“What is the meaning of this?” Twiford barked. “There’s a coaching inn a quarter hour down the road. Why stop now?”

“Ask your friend.” Cressida jutted her chin toward the brush Chard had trampled as he entered the woods. “Now if you’ll excuse us.”

She helped Knighting into the woods. “Perhaps you’ll feel better after you stretch your legs a bit.”

Or so she hoped, though if her maid’s slow movements and deathly pallor was any indication, nothing but a bed would help her.

Knighting shuffled through the brush beside her. “I’m sorry, Miss Cressida. I’m of no use to you this sick.”

Cressida rubbed her back with soothing, circular motions. “Don’t worry yourself. We’ll reach London tonight and you can get the rest you need. There will be others to attend me.”

Knighting nodded, and the simple movement made her face tint slightly green. “I best return to the carriage. I’m not much for walking at the moment.”

“Let me help you.” Cressida assisted Knighting back, then stood outside the conveyance and tilted her head up, letting the sun touch her skin. Though the air about her was cool, the soft rays felt light, relaxing. She glanced back at the woods, in the direction Chard and the others had headed.

“I don’t like you riding with Chard.”

She whirled around. Evidently Ross hadn’t followed Chard and Twiford into the woods. “Why not?”

“You’ve not a proper chaperone for one, and—”

“Oh, don’t be ridiculous. We’re hardly doing anything inappropriate.”

A shadow crossed Ross’s face. “He was your betrothed, Cressida. And he’s never married. That must still mean something.”

Ross had kept track of her former fiancé? She stared up at his dark, penetrating eyes, his wide shoulders, and the scar that marred his otherwise handsome face. Ross hadn’t even been in England three years ago. Yet he somehow knew of her broken betrothal. Was his objection to her spending time with Chard now because of it?

She swallowed. “I don’t see why it should matter.”

“Because . . .” He looked helplessly down at her, as though he had words to say, thousands and thousands of them. His hands thrummed at his sides, and he shifted from one foot to the other. “Oh, blast it, Cressida.”

Then those big hands came up to her shoulders, and he kissed her. It was everything a kiss should be, not soft, not hard, but that perfect melding of somewhere in between. His lips tasted of warmth and honey, tenderness and caring. Her mind emptied as she shifted closer to him, then filled with memories.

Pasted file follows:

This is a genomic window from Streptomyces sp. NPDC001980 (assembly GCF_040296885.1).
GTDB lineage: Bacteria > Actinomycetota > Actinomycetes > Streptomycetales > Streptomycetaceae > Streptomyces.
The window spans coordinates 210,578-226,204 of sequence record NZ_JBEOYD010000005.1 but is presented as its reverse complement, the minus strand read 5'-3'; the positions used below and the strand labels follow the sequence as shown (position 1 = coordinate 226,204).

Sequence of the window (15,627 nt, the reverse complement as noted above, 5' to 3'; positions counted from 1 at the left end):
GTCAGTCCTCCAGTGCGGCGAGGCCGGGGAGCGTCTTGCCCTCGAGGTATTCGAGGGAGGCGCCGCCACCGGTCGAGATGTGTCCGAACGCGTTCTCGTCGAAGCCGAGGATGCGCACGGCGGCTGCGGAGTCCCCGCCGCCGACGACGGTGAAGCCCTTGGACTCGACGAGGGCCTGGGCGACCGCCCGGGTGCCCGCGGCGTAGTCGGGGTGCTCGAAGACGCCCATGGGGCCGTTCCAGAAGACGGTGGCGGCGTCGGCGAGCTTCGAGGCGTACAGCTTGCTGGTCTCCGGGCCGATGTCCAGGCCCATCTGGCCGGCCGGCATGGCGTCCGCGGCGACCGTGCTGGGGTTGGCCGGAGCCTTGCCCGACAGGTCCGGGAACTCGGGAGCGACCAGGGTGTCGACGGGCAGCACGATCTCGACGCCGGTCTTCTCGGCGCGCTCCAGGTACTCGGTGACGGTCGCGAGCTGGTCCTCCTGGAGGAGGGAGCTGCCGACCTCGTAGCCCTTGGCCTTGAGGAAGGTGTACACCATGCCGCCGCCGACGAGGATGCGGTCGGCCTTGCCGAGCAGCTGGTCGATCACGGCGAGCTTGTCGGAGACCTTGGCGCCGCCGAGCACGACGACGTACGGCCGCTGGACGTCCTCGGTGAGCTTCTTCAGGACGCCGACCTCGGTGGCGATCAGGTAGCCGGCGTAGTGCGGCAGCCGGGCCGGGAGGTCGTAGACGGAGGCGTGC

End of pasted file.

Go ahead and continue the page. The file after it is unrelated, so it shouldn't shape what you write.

She broke the kiss and pulled back. The memories churned through his eyes as well. The childhood fishing trips and races through the fields. The time they’d pulled their stockings off and waded into the pond, only to fall and return to the house soaked.

The time they’d said goodbye. He’d been twenty-one and certain to find adventure on the seas . . . Except he ended up in Paris making a mockery of his godly upbringing. That had been the true end of their friendship. She’d not seen him again until her great aunt’s funeral. The funeral that had given her access to an inheritance at his expense because his grandmother held a grudge to the end.

She shifted away from him. “Ross, I can’t . . . that is . . . you shouldn’t . . . I mean, we—”

“I love you, Cressida. I always have, ever since we were little.” He reached out and drew a hand softly down her cheek. “I thought you knew.”

“No,” she whispered, the word barely more than a breath.

Then he leaned forward and kissed her again. And fool that she was, she sank into the warmth, the feel of his mouth on hers and constant thud of his beating heart, the strong arms that wrapped around her and familiarity of—

“What is the meaning of this?”

Cressida jerked away from Ross and turned to face Twiford, his eyes burning with rage and his fists clenched into hard balls at his side.

But it wasn’t Twiford that made her heart stumble and stop beating. It wasn’t Twiford who caused the moisture to leech from her mouth and heat to sear her cheeks.

Lord Chard stood beside his friend, eyes dark with hurt. “Cressy?” his voice broke on her name. Then he shut his eyes and turned away.

* This section contributed by Naomi Rawlings, www.NaomiRawlings.com *

Did you find the hidden item? It’s a tricky one today! Note it in the comments below for a chance to win. 

Don’t forget that the readers will ultimately choose who truly loves Cressida, and whom she loves in return. Already have a favorite? Go vote for him! Want everyone else to vote for him too? Grab a voting badge from the Suitable Match Extras page

There’s no denying that these three men are playing to win. But who just wants the money? What should Cressy do next? Read the next installment!

THE CONTEST AND POLL ARE NOW CLOSED. Feel free to continue to enjoy and share the story.

Comments are closed.